Wake up in the morning, put a brush in your mouth, move it around for a minute or two and spit out the mixture with a splash of reddish tinge. Some do get worried and try to resolve the problem, while others have taken it as routine and don’t even bother. Furthermore, few even stop cleaning the area because they don’t like the color red.
I get quite a few patients who complain of bleeding gums and are not sure what exactly is causing the problem. Gum disease, also known as periodontal disease, is one of the most common infections — often more prevalent than the common cold. Common signs of gum disease include bad breath, bleeding gums or pus between the teeth. Left untreated, this chronic infection can destroy the bone that supports the teeth and may lead to tooth loss.
However, once the disease has progressed it requires a long-term follow up and maintenance, which patients don’t seem to agree with. I have heard this line before, “you go to a dentist once, and he keeps calling you back.” Although it is true in a sense, the fact is that this is how it works. I personally believe in telling a patient, “You have a problem” and making him/her understand all the consequences behind the disease.
The American Academy of Periodontology (AAP) is concerned about new research linking gum disease to heart attack or stroke. A recent study presented at a meeting of the American Association for the advancement of science suggests that the bacteria responsible for gum disease may trigger blood clots, which can contribute to a heart attack or stroke.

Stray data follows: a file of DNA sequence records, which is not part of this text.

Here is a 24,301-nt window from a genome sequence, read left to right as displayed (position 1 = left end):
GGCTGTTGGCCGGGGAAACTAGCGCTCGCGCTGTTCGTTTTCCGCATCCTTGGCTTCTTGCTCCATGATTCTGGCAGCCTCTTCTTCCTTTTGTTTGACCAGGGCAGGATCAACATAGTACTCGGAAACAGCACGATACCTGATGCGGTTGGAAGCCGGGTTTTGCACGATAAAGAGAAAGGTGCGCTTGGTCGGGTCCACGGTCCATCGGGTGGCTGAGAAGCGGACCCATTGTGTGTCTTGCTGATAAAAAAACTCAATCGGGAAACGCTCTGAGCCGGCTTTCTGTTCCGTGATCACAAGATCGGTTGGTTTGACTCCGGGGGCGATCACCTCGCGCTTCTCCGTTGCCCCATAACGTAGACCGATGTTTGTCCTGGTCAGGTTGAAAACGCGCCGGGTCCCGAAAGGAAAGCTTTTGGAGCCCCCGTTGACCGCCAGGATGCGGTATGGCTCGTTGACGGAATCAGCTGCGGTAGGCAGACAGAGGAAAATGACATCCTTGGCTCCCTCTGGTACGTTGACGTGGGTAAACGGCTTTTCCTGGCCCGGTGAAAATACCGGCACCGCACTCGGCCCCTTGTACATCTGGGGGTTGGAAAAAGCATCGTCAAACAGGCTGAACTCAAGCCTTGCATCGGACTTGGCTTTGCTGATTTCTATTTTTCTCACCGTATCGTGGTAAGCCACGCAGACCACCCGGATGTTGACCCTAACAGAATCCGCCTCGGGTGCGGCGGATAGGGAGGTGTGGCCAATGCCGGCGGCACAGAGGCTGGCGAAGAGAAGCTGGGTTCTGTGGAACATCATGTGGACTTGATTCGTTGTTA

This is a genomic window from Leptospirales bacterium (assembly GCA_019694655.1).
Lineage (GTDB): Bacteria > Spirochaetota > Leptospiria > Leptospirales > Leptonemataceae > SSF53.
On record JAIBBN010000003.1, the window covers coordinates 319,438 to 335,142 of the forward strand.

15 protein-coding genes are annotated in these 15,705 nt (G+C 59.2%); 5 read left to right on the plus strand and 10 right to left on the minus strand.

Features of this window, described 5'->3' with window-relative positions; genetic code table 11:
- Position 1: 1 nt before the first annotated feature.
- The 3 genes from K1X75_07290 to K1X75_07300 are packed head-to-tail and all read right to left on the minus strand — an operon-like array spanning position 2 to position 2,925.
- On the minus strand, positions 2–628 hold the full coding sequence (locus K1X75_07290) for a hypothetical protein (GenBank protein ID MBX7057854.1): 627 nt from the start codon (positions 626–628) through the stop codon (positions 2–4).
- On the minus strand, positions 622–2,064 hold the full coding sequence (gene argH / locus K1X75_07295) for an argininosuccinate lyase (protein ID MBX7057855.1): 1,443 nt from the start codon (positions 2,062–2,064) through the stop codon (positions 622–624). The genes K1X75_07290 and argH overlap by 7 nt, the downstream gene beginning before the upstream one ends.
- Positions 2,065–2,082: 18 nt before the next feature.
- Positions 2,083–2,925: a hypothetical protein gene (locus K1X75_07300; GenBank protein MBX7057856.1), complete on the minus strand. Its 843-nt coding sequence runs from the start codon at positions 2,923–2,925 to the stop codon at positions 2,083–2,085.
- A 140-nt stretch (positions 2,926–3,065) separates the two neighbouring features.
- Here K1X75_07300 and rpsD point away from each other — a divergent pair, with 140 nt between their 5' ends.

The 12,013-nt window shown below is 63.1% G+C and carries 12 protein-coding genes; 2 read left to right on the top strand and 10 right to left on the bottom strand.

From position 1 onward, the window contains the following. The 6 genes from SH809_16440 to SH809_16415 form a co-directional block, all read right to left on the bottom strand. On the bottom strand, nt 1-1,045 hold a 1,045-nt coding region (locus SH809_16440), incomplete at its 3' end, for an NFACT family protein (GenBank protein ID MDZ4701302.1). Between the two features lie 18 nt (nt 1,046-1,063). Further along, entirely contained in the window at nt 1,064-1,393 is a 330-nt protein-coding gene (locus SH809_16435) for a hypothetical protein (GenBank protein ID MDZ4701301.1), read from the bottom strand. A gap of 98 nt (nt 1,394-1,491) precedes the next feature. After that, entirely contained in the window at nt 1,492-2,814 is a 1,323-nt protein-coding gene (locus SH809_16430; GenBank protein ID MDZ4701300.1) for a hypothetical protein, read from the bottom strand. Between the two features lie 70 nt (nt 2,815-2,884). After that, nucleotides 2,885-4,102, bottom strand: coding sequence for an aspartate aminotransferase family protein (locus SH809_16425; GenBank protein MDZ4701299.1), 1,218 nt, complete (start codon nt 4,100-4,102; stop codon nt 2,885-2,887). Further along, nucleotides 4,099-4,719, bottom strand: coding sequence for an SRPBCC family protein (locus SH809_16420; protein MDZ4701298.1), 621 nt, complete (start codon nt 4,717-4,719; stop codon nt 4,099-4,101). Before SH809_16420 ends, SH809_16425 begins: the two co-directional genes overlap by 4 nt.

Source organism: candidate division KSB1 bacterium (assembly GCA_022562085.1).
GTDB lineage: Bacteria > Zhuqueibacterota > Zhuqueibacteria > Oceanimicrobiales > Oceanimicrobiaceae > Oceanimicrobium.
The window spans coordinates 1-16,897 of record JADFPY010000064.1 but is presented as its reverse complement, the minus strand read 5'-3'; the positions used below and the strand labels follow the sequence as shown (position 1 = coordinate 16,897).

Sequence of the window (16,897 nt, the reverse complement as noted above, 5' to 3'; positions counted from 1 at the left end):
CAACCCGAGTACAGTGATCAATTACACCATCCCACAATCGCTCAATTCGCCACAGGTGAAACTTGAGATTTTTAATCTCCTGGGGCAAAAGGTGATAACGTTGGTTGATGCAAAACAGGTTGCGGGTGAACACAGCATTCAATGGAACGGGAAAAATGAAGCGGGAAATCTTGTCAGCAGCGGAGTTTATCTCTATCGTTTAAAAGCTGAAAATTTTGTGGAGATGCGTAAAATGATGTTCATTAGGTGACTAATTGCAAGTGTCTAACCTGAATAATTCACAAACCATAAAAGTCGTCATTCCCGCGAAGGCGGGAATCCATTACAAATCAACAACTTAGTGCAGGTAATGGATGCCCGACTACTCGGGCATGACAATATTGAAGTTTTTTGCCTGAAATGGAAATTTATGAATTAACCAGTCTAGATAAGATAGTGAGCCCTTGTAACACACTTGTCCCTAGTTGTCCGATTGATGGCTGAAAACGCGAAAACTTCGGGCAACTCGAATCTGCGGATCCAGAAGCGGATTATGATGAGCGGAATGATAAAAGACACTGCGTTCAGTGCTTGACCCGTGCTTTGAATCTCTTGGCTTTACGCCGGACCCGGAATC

Several theories exist to explain the link between periodontal disease and heart disease. One theory is that oral bacteria can affect the heart when they enter the blood stream, attaching to fatty plaques in the coronary arteries (heart blood vessels) and contributing to clot formation. Coronary artery disease is characterized by a thickening of the walls of these arteries due to the build up of fatty proteins. Blood clots can obstruct normal blood flow, restricting the amount of nutrients and oxygen required for the heart to function properly. This may lead to heart attacks.
Another possibility is that the inflammation caused by the periodontal disease increases plaque build up, which may contribute to swelling of the arteries.
Researchers have found that people with periodontal disease are almost twice as likely to suffer from coronary artery disease than those without periodontal disease. Another study has concluded that a person with a gum problem is at higher risk of heart disease than someone who smokes cigarettes, which is quite alarming.
Gum disease can also exacerbate existing heart conditions. Patients at risk for infective endocarditis may require antibiotics prior to dental procedures. Your periodontist and cardiologist will be able to determine if your heart condition requires use of antibiotics prior to dental procedures.
Therefore, in my opinion, the rule of the game is for people who are at risk for either cardiovascular disease or have signs of gum disease, to consult a dental surgeon experienced in treating gum disease. Regular periodontal screening and evaluations, treatment, and professional maintenance are critical to the long-term management of periodontal disease. n
Advanced Dental Care, Ph: 4433800, Mobile: 9851016541
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